Slight deterioration of the global macroeconomic scenario. On the one hand, the Q1 growth data for some of the major emerging economies (India, Brazil and Turkey) proved somewhat worse than expected, leading us to slightly reduce our growth forecast for 2019 (from 3.3% to 3.2%) and confirming that the global economy will shift down a gear this year (considering that in 2018 growth stood at 3.6%). On the other hand, we have seen a significant deterioration in the global sentiment indicators in Q2: the global PMI composite indicator fell to 51.2 points in May (52.1 in April), while the manufacturing index stood below 50 points (the threshold that separates the expansive and recessive territories). Thus, the data indicate that global economic activity has embarked on a somewhat weaker path, affected by greater global uncertainty.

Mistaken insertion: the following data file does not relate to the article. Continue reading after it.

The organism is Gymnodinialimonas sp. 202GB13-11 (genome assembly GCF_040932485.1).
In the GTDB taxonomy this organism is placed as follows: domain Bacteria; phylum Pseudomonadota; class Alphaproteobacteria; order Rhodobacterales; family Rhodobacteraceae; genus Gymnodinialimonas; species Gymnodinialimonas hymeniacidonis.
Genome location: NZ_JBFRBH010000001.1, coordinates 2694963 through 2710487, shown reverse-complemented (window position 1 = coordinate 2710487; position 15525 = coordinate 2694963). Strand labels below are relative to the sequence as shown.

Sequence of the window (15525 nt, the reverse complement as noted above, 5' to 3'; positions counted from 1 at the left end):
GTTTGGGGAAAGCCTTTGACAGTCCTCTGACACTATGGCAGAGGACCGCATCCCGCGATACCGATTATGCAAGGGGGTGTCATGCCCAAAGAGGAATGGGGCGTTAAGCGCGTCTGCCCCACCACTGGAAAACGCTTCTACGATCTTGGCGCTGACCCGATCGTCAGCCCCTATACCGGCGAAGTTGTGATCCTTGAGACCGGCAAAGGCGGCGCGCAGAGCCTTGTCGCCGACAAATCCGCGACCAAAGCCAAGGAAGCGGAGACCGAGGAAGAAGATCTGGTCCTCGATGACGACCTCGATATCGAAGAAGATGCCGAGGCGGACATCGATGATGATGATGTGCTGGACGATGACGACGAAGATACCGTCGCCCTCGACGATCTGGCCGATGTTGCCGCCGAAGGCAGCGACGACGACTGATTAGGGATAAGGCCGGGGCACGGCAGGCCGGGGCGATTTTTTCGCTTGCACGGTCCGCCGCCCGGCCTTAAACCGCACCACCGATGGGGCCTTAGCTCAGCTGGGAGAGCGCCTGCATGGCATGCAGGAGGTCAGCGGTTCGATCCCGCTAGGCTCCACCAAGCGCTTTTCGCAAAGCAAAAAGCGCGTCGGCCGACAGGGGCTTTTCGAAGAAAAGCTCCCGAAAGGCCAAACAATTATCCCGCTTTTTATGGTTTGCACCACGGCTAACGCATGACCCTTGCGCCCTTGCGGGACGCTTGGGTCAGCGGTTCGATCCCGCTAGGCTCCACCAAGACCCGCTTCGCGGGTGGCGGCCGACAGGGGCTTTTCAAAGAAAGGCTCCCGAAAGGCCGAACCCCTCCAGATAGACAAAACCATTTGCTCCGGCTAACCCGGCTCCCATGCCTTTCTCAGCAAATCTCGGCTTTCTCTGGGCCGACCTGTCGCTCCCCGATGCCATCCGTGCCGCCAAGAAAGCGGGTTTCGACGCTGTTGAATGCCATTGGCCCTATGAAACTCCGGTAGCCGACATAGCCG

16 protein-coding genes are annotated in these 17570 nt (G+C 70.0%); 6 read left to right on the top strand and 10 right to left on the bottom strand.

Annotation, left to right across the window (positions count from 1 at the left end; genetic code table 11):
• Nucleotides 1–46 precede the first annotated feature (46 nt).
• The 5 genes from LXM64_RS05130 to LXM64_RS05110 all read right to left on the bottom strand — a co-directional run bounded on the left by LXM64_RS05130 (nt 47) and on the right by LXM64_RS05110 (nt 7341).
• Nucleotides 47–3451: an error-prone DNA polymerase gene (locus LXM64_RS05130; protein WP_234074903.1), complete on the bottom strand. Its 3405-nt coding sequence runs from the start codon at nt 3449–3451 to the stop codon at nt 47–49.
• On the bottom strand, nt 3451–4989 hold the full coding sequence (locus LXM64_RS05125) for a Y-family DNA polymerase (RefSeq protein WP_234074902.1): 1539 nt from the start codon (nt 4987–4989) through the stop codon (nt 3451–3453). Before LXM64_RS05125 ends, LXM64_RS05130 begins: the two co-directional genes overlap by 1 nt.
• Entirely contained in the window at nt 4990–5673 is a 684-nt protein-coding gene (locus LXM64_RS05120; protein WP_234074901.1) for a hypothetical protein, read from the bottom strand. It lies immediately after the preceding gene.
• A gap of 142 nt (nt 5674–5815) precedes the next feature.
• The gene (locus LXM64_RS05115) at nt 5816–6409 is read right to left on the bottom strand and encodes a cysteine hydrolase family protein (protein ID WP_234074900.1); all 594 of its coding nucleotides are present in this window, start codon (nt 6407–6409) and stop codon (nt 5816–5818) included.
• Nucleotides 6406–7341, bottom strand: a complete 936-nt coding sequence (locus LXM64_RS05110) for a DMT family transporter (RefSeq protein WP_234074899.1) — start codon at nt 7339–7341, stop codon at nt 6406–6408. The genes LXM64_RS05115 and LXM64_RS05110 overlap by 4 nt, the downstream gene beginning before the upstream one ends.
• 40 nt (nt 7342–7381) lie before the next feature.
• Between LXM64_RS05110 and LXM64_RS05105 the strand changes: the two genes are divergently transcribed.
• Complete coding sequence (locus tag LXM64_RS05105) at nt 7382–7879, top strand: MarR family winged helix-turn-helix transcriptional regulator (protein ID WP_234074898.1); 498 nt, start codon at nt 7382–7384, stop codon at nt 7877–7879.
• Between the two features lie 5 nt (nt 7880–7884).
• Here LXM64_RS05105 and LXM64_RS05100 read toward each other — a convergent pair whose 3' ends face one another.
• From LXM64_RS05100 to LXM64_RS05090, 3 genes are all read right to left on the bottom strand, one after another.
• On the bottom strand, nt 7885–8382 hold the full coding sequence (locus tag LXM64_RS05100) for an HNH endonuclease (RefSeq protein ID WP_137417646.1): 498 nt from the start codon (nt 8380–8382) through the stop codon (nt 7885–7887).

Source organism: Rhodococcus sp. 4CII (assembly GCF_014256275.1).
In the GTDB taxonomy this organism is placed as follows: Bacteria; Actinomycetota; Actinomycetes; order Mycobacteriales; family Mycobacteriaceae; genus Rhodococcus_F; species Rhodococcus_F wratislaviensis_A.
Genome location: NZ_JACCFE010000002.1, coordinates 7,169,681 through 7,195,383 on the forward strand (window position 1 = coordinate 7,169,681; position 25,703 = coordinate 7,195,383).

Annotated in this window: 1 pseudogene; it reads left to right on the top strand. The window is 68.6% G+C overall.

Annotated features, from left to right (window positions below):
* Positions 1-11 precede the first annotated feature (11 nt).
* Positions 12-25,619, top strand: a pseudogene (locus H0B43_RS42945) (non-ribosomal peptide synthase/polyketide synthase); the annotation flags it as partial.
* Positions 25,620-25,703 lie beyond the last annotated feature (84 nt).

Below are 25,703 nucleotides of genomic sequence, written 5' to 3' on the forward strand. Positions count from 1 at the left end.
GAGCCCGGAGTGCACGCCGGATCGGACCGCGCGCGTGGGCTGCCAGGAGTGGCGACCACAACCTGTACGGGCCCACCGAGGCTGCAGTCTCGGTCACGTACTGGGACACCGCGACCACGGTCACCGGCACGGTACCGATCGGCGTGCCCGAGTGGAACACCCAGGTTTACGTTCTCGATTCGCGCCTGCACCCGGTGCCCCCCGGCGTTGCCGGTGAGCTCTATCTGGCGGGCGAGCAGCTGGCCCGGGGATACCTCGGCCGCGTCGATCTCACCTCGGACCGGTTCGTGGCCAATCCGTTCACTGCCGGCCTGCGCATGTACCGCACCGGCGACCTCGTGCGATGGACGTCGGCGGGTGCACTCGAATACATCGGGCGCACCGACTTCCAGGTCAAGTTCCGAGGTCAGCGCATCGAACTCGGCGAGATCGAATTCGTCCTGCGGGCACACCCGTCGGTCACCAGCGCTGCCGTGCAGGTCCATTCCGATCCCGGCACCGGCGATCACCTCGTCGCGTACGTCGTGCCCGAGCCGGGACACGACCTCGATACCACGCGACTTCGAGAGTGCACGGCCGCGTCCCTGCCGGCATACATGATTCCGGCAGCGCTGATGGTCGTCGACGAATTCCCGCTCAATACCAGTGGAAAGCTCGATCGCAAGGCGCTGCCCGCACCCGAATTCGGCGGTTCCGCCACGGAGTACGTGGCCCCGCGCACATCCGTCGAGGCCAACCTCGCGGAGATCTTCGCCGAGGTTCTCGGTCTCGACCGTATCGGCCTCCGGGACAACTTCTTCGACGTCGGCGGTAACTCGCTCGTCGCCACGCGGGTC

Heightened uncertainties. One of the main reasons we assign a greater likelihood of the downside risks materialising is the fact that the protectionist tensions between the US and China reappeared in May and, as suggested by all the indicators, this time are here to stay. As such, the global economy remains on high alert, as demonstrated by the spike in the geopolitical risk indices. This is despite the tempering of the situation in the short term, as trade negotiations resumed following the meeting between Trump and Xi Jinping at the G-20 summit in Osaka in late June. Therefore, although some form of agreement between the two powers can be expected, it is unlikely to be an ambitious one. In addition, there are two reasons that reinforce the view that uncertainty has come to stay. Firstly, there is a significant risk that, in the end, no such agreement will be reached: underlying disagreements remain unresolved and China has published a white paper in which it rejects having taken advantage of forced technology transfers, one of the key points of the litigation. The second reason is that, even if an agreement is reached, uncertainty will not fade overnight: the tariffs imposed are unlikely to be withdrawn immediately and, in a conflict as complex and with so many edges as this one, some latent pockets of uncertainty will persist. If these risks materialise, the slowdown could prove much more abrupt than we expect, largely due to the indirect effects of heightened uncertainty. In particular, both China and the US would pay a heavy toll in terms of growth (for exact figures, see the Focus «The threat of protectionism in the global economy» in this same Monthly Report).